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Texas ex Cat Osterman ‘very excited’ to be back on Olympic stage after 13-year absence

United States pitcher Cat Osterman reacts after a strikeout during the team's 2-0 win over Mexico Saturday at the 2020 Summer Olympics in Yokohama, Japan. Osterman allowed one hit as the U.S. went to 3-0 in the tournament.

YOKOHAMA, Japan — Competing in her third Olympics, veteran pitcher Cat Osterman is motivated to help USA Softball reclaim its spot atop the medal stand and win its fourth Olympic gold medal. But the opportunity to pitch at another Olympics never seemed like a possibility after a 13-year hiatus.  

Women’s softball was eliminated from the Olympics after the 2008 Beijing Games. At the 2008 Olympics, Osterman was in the pitcher’s circle when the U.S. was stunned by Japan in the gold-medal contest. Osterman and the U.S. had to settle for silver in what was the first time the Americans failed to win a gold since softball’s Olympic debut in 1996.

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Osterman continued her pro softball career before retiring in 2015. She decided to come back after softball was voted back into the Olympics in August 2016.

Thirteen years after what figured to be her final Olympics, Osterman, 38, is leading the U.S. softball team back to prominence.

“I’m very exciting to have the opportunity to be on this Olympic stage again especially after 2008 because it was a bitter ending,” Osterman said after striking out four and only allowing one hit in USA’s 2-0 win against Mexico. The Americans improved to 3-0. “But that’s not what’s driving me every day.”

Despite having a bitter taste from the 2008 Olympics, Osterman is not out to avenge her only Olympic loss. She stated the main reasons she opted to come back were to help Team USA win another softball gold medal and because of coach Ken Eriksen.

“The unfinished business didn’t bring me back to this team. Coach Eriksen brought me back to this team. Any other coach and I’m not playing on this team. I’m here because coach (Ken) Eriksen is instrumental in my career. I felt it was only right to end my career in a USA softball uniform under his helm,” Osterman said. “This is a supportive group and I’m not here for selfish reasons. I’m here so they can win a gold medal. I already have one, but I want to see how they feel and how they react after we are able to possibly do that.”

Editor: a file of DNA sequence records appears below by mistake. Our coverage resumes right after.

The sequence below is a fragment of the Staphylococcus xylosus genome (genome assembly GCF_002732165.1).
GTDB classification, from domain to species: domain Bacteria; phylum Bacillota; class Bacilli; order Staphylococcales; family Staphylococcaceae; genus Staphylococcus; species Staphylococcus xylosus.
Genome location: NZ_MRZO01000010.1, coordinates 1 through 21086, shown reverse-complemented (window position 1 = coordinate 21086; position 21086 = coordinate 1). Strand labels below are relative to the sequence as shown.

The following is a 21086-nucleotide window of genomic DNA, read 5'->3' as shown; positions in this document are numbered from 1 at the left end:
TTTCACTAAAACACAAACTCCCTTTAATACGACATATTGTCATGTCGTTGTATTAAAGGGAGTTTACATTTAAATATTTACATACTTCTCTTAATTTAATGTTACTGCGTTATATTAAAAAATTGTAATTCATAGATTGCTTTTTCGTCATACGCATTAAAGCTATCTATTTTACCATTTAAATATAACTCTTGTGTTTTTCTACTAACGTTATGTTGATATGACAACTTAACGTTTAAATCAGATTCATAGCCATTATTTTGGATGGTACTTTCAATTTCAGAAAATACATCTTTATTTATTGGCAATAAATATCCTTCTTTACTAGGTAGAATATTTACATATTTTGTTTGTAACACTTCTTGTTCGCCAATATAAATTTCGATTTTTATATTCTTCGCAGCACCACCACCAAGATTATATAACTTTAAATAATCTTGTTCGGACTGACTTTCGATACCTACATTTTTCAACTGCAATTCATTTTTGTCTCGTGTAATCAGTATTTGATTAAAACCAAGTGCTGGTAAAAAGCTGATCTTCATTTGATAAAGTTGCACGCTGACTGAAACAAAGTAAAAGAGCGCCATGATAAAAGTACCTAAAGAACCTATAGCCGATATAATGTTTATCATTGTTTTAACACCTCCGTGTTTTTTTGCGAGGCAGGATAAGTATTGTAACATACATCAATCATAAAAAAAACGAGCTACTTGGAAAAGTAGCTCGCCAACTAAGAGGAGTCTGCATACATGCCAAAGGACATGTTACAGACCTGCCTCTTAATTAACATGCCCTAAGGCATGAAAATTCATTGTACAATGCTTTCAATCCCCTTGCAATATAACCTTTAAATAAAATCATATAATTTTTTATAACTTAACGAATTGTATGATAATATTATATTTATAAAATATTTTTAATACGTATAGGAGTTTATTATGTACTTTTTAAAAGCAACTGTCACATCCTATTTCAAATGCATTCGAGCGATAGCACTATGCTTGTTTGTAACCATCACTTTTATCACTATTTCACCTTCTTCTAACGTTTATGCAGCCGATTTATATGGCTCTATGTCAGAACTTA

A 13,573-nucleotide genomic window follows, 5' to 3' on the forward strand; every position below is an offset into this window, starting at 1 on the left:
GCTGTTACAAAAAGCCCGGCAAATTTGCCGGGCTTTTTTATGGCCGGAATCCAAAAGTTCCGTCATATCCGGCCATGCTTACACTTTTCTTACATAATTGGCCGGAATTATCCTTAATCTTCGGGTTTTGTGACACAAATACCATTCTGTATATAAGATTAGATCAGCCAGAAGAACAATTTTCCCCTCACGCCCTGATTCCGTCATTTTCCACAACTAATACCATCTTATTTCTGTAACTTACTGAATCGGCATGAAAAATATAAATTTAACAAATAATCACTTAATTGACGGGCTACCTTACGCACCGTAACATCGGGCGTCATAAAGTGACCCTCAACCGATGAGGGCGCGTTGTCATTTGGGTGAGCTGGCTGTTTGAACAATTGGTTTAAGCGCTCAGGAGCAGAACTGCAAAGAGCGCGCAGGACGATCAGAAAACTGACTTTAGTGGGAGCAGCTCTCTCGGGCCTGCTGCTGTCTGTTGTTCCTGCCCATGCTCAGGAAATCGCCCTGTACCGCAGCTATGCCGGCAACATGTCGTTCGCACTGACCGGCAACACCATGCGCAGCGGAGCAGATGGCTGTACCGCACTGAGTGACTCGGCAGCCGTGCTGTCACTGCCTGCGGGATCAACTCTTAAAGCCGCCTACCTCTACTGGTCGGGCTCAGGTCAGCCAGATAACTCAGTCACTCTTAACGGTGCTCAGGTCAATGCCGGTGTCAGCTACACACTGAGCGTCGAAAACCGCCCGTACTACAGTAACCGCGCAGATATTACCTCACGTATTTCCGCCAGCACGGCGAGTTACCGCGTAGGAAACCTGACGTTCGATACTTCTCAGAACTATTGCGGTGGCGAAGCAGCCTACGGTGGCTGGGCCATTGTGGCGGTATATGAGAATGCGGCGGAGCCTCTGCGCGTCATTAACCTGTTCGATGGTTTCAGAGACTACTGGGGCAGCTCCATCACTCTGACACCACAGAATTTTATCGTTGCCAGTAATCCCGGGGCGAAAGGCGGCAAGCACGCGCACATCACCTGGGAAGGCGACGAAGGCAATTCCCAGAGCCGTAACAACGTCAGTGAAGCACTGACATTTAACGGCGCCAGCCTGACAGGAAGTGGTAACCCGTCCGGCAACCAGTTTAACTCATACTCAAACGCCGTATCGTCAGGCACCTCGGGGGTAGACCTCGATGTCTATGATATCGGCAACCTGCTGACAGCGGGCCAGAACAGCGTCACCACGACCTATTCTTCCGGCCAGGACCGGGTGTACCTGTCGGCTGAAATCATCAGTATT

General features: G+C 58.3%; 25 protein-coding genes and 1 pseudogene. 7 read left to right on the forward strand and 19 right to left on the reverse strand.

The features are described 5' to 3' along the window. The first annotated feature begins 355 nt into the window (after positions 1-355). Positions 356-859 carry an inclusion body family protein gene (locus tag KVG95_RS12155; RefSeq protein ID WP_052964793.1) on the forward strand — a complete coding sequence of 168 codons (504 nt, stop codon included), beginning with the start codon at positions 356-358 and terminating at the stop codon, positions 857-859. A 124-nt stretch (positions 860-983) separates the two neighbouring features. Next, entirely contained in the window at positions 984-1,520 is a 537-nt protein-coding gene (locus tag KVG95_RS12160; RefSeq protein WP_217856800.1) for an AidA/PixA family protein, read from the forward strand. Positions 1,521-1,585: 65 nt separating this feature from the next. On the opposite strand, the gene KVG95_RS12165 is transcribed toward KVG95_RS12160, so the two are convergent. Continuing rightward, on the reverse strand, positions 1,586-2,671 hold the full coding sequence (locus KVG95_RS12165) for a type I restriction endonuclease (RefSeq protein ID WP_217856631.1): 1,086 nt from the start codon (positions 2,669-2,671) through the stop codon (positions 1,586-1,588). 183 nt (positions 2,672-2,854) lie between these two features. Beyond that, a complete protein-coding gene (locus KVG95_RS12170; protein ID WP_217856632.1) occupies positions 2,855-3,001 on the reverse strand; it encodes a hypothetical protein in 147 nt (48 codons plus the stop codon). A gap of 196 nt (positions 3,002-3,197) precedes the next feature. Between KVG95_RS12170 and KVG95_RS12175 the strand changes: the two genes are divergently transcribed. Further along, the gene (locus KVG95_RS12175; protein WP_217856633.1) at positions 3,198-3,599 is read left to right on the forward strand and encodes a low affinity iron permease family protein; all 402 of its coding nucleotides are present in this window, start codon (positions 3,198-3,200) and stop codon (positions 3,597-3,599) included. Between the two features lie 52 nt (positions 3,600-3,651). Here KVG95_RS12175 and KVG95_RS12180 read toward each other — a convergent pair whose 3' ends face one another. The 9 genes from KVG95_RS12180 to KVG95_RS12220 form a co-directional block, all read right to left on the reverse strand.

More:Who are the University of Texas athletes competing in the 2021 Tokyo Olympics?

Osterman credited Eriksen for initially putting the idea in her head about a potential return to the field. Eriksen approached Osterman about being in the USA softball’s coaching pool in 2016. But Osterman wasn’t selected in the pool.

The rejection sparked a major comeback for the two-time Olympic medalist.

United States' Cat Osterman reacts after an out during a 2-0 win over Mexico at the 2020 Summer Olympics Saturday in Yokohama, Japan. The Texas ex pitched six innings to get the victory.

“When I wasn’t selected in the coach pool in 2016, I wasn’t upset,” Osterman explained. “I had to do a gut check. I said, ‘If I’m not upset about being selected, why am I even in the coaching pool? And if I don’t want to be in the coaching pool, why is that?’ When I had conversations with (former USA softball player) Kelly Kretschman, who’s actually been helping us out, it boiled down to I felt like I was still good enough to throw. She then said, ‘Why don’t you go throw?’ Once the idea was kind of in my head, my family was fully on board.”

Osterman’s father, Gary, and those close to her had actually been on board for a while.

“My dad was like, ‘I told you should’ve done this the whole time.’ I had a bunch of I told you so’s, but it was a gut check to make sure I was doing it for the right reasons. Thankfully I have coaches, teammates and best friends that know me a little bit better than I do and put the idea in my head and I ran with it,” Osterman said.

Osterman’s decision to come out of retirement is working out just fine. The University of Texas product is 2-0 in two starts at the Tokyo Olympics and hasn’t allowed a run in both outings. She has the Americans looking like a favorite to reach the gold medal game again – which coach wind up being a rematch with Japan.

But Eriksen instructed Osterman and her teammates to take things one game at a time, not worry about past performances or think about revenge against Japan. 

“It’s the toughest competition that we are going to face, ever. The tournament that the Tokyo Olympics has put on is a phenomenal tournament. I think when you start taking a look at the medals from the past, you just have to say that is in the past,” Eriksen said. “The one thing this group has done, and I’ve asked them to do…I asked them to not worry about yesterday. All I want them to do is worry about today. We are trying to enjoy the moment.”

It’s a moment Osterman never thought she’d have again. But thanks to softball’s return to the Olympics, to Eriksen, and to her family and friends, Osterman is back on the Olympic stage and performing like she never left.